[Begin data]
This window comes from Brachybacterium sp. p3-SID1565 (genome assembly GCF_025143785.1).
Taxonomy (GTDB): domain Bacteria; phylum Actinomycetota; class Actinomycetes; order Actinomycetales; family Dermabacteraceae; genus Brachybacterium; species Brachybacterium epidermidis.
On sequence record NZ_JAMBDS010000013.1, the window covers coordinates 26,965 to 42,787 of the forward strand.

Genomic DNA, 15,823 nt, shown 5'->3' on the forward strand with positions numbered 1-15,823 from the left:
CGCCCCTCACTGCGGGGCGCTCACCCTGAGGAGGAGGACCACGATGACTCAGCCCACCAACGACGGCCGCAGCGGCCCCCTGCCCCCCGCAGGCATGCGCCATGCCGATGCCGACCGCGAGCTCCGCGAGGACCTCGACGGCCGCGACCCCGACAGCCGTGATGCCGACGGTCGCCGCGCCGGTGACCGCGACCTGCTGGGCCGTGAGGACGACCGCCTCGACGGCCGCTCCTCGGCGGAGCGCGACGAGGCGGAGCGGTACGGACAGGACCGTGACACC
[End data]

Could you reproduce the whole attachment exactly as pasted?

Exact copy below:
This window comes from Brachybacterium sp. p3-SID1565 (genome assembly GCF_025143785.1).
Taxonomy (GTDB): domain Bacteria; phylum Actinomycetota; class Actinomycetes; order Actinomycetales; family Dermabacteraceae; genus Brachybacterium; species Brachybacterium epidermidis.
On sequence record NZ_JAMBDS010000013.1, the window covers coordinates 26,965 to 42,787 of the forward strand.

Genomic DNA, 15,823 nt, shown 5'->3' on the forward strand with positions numbered 1-15,823 from the left:
CGCCCCTCACTGCGGGGCGCTCACCCTGAGGAGGAGGACCACGATGACTCAGCCCACCAACGACGGCCGCAGCGGCCCCCTGCCCCCCGCAGGCATGCGCCATGCCGATGCCGACCGCGAGCTCCGCGAGGACCTCGACGGCCGCGACCCCGACAGCCGTGATGCCGACGGTCGCCGCGCCGGTGACCGCGACCTGCTGGGCCGTGAGGACGACCGCCTCGACGGCCGCTCCTCGGCGGAGCGCGACGAGGCGGAGCGGTACGGACAGGACCGTGACACC